The crowd at the June 9 protest was overwhelmingly female, with an estimated six women for every man. This appeared to be particularly true among those who were most involved in the organising. Organiser Lynn said “I think it speaks to the burden of women, of mothers, and that we are the caretakers essentially, in a lot of ways, of our families; and so you see that reflected here.”
Cardy has repeatedly disparaged opponents of the Bill, saying, for instance, that they “subscribe to a vague, weird Trumpian ideal of how the world works,” and that they have “nothing but conspiracies and medieval fantasies to base their arguments on.”
However discussion with the protesters outside the Legislative Assembly in Fredericton revealed that their political views defy easy left/right categorization. Some express conservative views on race and gender, and one used the word “socialism” as a pejorative; but at the same time an anti-capitalist, anti-corporation critique is present, as is a strong environmental sensibility among some of the protesters.
Liz Kramer, who is the mother of a ten year old, said it was during her pregnancy that she began having doubts about vaccines: “I am over 40, so I was thinking that vaccines were a normal part of life-saving medical care, but when I started reading about this hepatitis B vaccine while I was pregnant, and I was going to be expected to give my newborn not one but three shots before six months for a disease that there was no risk of contracting, I started to really question.”
According to federal government estimates, only 1.3% of children in the Atlantic provinces have no history of vaccination by two years of age, while the national figure is 2.3%. Minister Cardy has said that 1.6% of the province’s school population has a vaccine exemption, but he doesn’t know what proportion of that is medical and what is parental. He says vaccines don’t work in 3% of cases, so about 5% of the school population is unprotected.
The proportion of a population that needs to be immune in order for “herd immunity” to exist — in other words, for the reproduction rate of the disease to be less than 1 so that it decays exponentially and disappears — varies from one disease to another. For example, measles and pertussis are highly contagious and therefore require 92-95% of the population to be immune before they die out. But for many other diseases the herd immunity threshold is lower, ranging from 83-86% for diphtheria and rubella, down to 33-44% for influenza.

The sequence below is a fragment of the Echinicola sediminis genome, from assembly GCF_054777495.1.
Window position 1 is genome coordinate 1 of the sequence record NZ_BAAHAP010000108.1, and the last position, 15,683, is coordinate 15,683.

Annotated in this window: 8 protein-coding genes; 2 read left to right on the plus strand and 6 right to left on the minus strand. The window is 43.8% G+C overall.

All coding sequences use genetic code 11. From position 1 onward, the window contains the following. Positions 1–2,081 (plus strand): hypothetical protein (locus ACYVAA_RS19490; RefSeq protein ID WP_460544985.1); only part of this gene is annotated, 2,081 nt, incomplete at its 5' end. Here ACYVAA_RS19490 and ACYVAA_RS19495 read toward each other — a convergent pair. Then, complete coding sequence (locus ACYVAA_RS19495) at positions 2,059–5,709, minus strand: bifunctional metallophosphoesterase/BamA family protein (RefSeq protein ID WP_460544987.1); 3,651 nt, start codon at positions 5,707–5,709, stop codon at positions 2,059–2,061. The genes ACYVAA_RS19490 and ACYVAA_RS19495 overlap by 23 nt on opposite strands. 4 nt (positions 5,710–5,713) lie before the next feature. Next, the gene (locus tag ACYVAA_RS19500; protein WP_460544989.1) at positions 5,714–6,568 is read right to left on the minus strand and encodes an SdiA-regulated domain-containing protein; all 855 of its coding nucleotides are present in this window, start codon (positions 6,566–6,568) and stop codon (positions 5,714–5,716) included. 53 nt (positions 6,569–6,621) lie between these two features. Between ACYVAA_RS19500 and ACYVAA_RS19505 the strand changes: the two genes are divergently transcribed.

Controversy over mandatory vaccination is almost as old as vaccination itself. According to a recent, pro-vaccination paper by Alvin Nelson El Amin and others in Public Health Review, the first compulsory vaccination laws, or “mandates”, were passed in Italy in 1806, France in 1810, and Sweden in 1816. They precipitated vigorous ethical debate, and considerable opposition among parents of the targeted children.
In the United Kingdom, the history begins with a compulsory smallpox vaccination law in 1853, to which fines for noncompliance were added during the subsequent two decades. Steadily increasing opposition led to a Royal Commission in 1889, which seven years later decided that a “conscientious objection” should be permitted for parents opposed to vaccination of their children.
The compulsory vaccination law was repealed entirely in 1946 and, according to the El Amin paper, mandates have not been used in the UK since.
In New Brunswick, the question of mandatory vaccination will come up again in a different context, and also across the country and around the world, when the COVID-19 vaccine is developed. Already experts are saying that in Canada, the COVID-19 vaccine is unlikely to be mandatory, as doing so creates a host of complex problems.
Norm Knight is a reporter with the NB Media Co-op.